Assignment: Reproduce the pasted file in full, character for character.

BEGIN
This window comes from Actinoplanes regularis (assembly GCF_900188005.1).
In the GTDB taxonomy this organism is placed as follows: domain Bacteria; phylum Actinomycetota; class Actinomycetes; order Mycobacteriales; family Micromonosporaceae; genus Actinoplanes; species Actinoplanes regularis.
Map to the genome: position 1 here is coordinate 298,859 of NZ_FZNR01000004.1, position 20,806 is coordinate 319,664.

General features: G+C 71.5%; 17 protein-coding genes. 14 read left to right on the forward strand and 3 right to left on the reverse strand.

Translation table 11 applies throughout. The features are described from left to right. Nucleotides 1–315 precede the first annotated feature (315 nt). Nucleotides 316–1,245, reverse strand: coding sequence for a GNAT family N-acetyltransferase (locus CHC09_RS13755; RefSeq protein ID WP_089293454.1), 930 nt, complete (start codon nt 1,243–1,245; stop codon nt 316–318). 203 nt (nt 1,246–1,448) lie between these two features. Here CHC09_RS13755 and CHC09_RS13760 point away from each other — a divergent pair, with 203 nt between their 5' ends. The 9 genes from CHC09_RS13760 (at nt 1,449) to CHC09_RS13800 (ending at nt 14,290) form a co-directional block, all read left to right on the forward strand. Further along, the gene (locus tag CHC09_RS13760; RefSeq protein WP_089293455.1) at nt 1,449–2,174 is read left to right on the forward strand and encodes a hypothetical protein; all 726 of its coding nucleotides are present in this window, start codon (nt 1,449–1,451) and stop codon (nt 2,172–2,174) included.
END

This window comes from Actinoplanes regularis (assembly GCF_900188005.1).
In the GTDB taxonomy this organism is placed as follows: domain Bacteria; phylum Actinomycetota; class Actinomycetes; order Mycobacteriales; family Micromonosporaceae; genus Actinoplanes; species Actinoplanes regularis.
Map to the genome: position 1 here is coordinate 298,859 of NZ_FZNR01000004.1, position 20,806 is coordinate 319,664.

General features: G+C 71.5%; 17 protein-coding genes. 14 read left to right on the forward strand and 3 right to left on the reverse strand.

Translation table 11 applies throughout. The features are described from left to right. Nucleotides 1–315 precede the first annotated feature (315 nt). Nucleotides 316–1,245, reverse strand: coding sequence for a GNAT family N-acetyltransferase (locus CHC09_RS13755; RefSeq protein ID WP_089293454.1), 930 nt, complete (start codon nt 1,243–1,245; stop codon nt 316–318). 203 nt (nt 1,246–1,448) lie between these two features. Here CHC09_RS13755 and CHC09_RS13760 point away from each other — a divergent pair, with 203 nt between their 5' ends. The 9 genes from CHC09_RS13760 (at nt 1,449) to CHC09_RS13800 (ending at nt 14,290) form a co-directional block, all read left to right on the forward strand. Further along, the gene (locus tag CHC09_RS13760; RefSeq protein WP_089293455.1) at nt 1,449–2,174 is read left to right on the forward strand and encodes a hypothetical protein; all 726 of its coding nucleotides are present in this window, start codon (nt 1,449–1,451) and stop codon (nt 2,172–2,174) included.